Pippin on conceptions of freedom

Pippin gives a nice pithy survey of nineteenth century conceptions of freedom in the ‘author meets critics’ session on his Henry James and Modern Moral Life (video here) which I thought I’d note down here (because I am procrastinating…):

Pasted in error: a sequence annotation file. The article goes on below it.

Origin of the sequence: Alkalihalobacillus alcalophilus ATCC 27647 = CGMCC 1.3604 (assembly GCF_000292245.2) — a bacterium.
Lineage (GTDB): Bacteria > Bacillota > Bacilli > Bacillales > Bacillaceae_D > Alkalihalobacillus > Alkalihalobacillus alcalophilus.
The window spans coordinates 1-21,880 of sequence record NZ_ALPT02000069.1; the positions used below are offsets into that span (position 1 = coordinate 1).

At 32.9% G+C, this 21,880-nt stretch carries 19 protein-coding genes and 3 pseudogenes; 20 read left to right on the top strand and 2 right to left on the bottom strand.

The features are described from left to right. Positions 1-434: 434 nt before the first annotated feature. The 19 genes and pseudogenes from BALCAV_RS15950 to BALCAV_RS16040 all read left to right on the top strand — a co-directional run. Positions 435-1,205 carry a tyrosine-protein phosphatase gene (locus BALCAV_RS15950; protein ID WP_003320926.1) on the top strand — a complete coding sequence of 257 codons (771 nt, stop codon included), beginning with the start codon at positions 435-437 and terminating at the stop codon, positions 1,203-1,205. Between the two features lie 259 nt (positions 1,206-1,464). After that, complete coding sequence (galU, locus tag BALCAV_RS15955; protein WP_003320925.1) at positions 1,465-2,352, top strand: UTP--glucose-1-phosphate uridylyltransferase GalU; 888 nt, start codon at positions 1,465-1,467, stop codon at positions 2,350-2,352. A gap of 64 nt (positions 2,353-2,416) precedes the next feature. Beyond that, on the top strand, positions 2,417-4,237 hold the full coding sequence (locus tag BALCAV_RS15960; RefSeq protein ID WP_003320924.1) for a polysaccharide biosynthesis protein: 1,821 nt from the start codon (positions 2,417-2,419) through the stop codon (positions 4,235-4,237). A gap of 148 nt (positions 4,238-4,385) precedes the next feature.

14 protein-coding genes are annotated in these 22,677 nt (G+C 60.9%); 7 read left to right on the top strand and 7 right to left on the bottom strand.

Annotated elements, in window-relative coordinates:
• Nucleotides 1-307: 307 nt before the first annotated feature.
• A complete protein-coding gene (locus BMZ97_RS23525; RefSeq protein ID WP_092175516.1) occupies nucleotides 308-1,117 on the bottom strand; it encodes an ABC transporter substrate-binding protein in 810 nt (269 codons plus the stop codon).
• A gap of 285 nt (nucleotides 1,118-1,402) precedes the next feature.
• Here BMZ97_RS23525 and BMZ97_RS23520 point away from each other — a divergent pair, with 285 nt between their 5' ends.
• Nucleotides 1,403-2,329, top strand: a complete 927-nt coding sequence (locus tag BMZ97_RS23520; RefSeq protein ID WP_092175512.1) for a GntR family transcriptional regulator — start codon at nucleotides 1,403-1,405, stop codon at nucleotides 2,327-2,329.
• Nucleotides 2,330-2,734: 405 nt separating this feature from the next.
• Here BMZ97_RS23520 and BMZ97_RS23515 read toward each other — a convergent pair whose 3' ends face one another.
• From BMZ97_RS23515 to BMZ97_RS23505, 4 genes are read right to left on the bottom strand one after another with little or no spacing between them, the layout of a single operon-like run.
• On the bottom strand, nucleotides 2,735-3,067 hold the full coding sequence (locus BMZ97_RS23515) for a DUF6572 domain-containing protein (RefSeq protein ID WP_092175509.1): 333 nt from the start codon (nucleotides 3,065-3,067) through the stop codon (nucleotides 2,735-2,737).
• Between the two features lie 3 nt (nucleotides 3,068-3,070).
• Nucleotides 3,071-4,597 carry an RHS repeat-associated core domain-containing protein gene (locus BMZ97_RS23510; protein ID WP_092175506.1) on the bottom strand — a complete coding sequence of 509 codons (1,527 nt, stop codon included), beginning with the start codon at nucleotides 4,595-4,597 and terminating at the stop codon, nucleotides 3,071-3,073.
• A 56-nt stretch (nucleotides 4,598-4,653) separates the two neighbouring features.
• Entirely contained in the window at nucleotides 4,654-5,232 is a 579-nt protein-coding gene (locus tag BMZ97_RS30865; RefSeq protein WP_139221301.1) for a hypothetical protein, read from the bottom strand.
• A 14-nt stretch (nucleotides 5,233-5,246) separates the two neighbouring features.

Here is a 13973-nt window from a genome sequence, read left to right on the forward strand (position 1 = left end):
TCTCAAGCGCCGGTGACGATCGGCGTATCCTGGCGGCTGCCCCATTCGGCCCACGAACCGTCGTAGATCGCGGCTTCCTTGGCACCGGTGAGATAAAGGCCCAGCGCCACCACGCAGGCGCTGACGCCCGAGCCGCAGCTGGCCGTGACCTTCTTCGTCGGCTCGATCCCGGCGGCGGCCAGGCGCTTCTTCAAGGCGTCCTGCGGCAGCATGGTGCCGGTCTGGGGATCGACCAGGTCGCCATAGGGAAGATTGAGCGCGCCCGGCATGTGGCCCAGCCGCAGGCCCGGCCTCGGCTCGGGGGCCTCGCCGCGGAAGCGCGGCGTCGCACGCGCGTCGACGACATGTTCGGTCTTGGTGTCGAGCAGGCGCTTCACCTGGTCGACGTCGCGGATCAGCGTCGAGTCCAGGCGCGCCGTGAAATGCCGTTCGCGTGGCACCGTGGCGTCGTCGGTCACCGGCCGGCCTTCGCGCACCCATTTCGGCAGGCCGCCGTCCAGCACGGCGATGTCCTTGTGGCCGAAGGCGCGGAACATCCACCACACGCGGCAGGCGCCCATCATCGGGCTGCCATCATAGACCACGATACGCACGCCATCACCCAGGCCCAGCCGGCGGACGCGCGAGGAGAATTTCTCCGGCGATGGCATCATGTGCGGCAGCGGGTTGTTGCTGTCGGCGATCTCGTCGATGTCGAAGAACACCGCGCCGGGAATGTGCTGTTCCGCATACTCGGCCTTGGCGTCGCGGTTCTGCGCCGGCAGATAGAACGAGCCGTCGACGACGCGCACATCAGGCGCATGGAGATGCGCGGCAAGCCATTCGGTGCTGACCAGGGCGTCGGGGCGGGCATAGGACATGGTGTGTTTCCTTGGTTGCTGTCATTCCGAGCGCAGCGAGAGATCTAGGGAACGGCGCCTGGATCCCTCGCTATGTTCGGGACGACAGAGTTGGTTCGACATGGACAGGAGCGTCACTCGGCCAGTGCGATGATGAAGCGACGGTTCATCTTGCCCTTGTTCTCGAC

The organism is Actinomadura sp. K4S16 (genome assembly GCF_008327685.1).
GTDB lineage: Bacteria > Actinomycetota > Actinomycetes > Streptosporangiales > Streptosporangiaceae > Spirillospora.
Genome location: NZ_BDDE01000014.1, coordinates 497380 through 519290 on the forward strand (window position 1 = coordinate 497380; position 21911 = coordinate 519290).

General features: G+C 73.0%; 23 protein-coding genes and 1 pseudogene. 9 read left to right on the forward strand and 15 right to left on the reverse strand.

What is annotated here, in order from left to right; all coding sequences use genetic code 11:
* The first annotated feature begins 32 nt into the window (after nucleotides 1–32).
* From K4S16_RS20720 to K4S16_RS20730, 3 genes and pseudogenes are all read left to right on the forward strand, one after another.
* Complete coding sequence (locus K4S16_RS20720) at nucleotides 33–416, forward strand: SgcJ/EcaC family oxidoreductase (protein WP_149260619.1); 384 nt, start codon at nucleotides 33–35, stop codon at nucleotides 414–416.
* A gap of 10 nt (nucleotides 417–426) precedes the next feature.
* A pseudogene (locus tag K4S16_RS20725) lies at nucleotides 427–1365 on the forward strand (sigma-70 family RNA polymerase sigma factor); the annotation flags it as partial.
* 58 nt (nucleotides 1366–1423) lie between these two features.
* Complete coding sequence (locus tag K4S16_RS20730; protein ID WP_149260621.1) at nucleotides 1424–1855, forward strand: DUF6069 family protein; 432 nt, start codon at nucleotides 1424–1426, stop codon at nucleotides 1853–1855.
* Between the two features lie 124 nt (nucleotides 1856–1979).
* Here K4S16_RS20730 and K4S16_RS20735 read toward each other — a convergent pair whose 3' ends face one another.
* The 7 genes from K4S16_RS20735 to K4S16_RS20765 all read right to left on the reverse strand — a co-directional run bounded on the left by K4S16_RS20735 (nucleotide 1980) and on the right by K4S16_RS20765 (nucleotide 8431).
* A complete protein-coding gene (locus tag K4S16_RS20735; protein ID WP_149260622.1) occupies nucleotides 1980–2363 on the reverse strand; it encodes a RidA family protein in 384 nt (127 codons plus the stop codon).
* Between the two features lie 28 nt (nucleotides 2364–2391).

In the nineteenth century alone, at various times, it looked like I could be said to be free if I had set a goal myself on the basis of reasons (freedom as autonomy of a sort); if I had psychologically identified wholeheartedly with the end (freedom as authenticity or non-alienation); if I precisely had not identified with any role, and could take on and discard roles the way an actor takes on and discards roles (freedom as irony, as in Rameau’s Nephew or Schlegel); if I had the means to achieve some end (freedom as power); if I had experienced no human impediments to my pursuits (freedom as negative liberty); or if I had experienced in my striving a development and growth (dynamic self-realization).

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